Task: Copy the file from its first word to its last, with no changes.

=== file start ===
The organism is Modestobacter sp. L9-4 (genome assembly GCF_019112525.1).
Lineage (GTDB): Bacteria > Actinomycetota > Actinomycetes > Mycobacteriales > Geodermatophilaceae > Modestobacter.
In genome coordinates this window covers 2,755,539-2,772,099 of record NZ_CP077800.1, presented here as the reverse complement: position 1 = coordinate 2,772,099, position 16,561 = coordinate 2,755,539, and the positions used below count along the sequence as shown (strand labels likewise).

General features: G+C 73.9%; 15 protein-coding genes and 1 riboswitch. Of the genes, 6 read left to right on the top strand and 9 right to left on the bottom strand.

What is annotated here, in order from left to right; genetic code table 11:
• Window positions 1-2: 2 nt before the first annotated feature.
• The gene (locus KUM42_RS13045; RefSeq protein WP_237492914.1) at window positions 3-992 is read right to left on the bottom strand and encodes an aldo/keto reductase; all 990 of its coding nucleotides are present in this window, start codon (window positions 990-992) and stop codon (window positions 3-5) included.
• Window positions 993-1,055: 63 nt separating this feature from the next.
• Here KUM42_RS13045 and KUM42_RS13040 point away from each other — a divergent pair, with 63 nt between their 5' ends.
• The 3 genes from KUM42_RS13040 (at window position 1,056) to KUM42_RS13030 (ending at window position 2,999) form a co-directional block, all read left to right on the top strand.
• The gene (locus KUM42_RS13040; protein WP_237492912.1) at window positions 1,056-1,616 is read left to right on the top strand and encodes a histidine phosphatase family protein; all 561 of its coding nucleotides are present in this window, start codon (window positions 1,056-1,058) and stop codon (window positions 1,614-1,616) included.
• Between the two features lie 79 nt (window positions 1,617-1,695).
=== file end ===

The organism is Modestobacter sp. L9-4 (genome assembly GCF_019112525.1).
Lineage (GTDB): Bacteria > Actinomycetota > Actinomycetes > Mycobacteriales > Geodermatophilaceae > Modestobacter.
In genome coordinates this window covers 2,755,539-2,772,099 of record NZ_CP077800.1, presented here as the reverse complement: position 1 = coordinate 2,772,099, position 16,561 = coordinate 2,755,539, and the positions used below count along the sequence as shown (strand labels likewise).

General features: G+C 73.9%; 15 protein-coding genes and 1 riboswitch. Of the genes, 6 read left to right on the top strand and 9 right to left on the bottom strand.

What is annotated here, in order from left to right; genetic code table 11:
• Window positions 1-2: 2 nt before the first annotated feature.
• The gene (locus KUM42_RS13045; RefSeq protein WP_237492914.1) at window positions 3-992 is read right to left on the bottom strand and encodes an aldo/keto reductase; all 990 of its coding nucleotides are present in this window, start codon (window positions 990-992) and stop codon (window positions 3-5) included.
• Window positions 993-1,055: 63 nt separating this feature from the next.
• Here KUM42_RS13045 and KUM42_RS13040 point away from each other — a divergent pair, with 63 nt between their 5' ends.
• The 3 genes from KUM42_RS13040 (at window position 1,056) to KUM42_RS13030 (ending at window position 2,999) form a co-directional block, all read left to right on the top strand.
• The gene (locus KUM42_RS13040; protein WP_237492912.1) at window positions 1,056-1,616 is read left to right on the top strand and encodes a histidine phosphatase family protein; all 561 of its coding nucleotides are present in this window, start codon (window positions 1,056-1,058) and stop codon (window positions 1,614-1,616) included.
• Between the two features lie 79 nt (window positions 1,617-1,695).